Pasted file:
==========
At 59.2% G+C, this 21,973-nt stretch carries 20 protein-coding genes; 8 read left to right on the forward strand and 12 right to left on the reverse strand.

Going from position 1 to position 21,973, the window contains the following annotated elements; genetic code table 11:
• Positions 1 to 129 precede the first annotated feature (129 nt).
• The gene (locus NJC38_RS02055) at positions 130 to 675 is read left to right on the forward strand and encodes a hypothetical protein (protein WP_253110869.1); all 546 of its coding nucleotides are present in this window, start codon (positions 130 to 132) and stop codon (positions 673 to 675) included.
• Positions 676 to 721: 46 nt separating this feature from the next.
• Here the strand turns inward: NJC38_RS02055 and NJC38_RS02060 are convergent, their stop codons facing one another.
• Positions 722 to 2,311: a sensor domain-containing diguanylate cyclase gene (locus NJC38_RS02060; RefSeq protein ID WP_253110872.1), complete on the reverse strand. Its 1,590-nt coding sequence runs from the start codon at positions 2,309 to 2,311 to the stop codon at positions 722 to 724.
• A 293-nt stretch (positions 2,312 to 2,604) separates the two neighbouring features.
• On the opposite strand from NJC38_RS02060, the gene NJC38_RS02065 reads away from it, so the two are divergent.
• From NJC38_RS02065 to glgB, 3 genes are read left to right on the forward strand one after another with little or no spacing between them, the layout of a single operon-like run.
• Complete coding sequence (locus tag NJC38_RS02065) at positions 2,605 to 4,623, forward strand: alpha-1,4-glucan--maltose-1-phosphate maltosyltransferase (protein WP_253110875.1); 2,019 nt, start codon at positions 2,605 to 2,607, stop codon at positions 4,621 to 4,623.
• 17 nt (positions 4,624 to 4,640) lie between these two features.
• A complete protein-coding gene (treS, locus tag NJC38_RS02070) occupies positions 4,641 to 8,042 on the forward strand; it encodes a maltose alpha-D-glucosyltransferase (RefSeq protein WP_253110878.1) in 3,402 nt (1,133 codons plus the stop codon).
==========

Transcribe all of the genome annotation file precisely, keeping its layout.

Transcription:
At 59.2% G+C, this 21,973-nt stretch carries 20 protein-coding genes; 8 read left to right on the forward strand and 12 right to left on the reverse strand.

Going from position 1 to position 21,973, the window contains the following annotated elements; genetic code table 11:
• Positions 1 to 129 precede the first annotated feature (129 nt).
• The gene (locus NJC38_RS02055) at positions 130 to 675 is read left to right on the forward strand and encodes a hypothetical protein (protein WP_253110869.1); all 546 of its coding nucleotides are present in this window, start codon (positions 130 to 132) and stop codon (positions 673 to 675) included.
• Positions 676 to 721: 46 nt separating this feature from the next.
• Here the strand turns inward: NJC38_RS02055 and NJC38_RS02060 are convergent, their stop codons facing one another.
• Positions 722 to 2,311: a sensor domain-containing diguanylate cyclase gene (locus NJC38_RS02060; RefSeq protein ID WP_253110872.1), complete on the reverse strand. Its 1,590-nt coding sequence runs from the start codon at positions 2,309 to 2,311 to the stop codon at positions 722 to 724.
• A 293-nt stretch (positions 2,312 to 2,604) separates the two neighbouring features.
• On the opposite strand from NJC38_RS02060, the gene NJC38_RS02065 reads away from it, so the two are divergent.
• From NJC38_RS02065 to glgB, 3 genes are read left to right on the forward strand one after another with little or no spacing between them, the layout of a single operon-like run.
• Complete coding sequence (locus tag NJC38_RS02065) at positions 2,605 to 4,623, forward strand: alpha-1,4-glucan--maltose-1-phosphate maltosyltransferase (protein WP_253110875.1); 2,019 nt, start codon at positions 2,605 to 2,607, stop codon at positions 4,621 to 4,623.
• 17 nt (positions 4,624 to 4,640) lie between these two features.
• A complete protein-coding gene (treS, locus tag NJC38_RS02070) occupies positions 4,641 to 8,042 on the forward strand; it encodes a maltose alpha-D-glucosyltransferase (RefSeq protein WP_253110878.1) in 3,402 nt (1,133 codons plus the stop codon).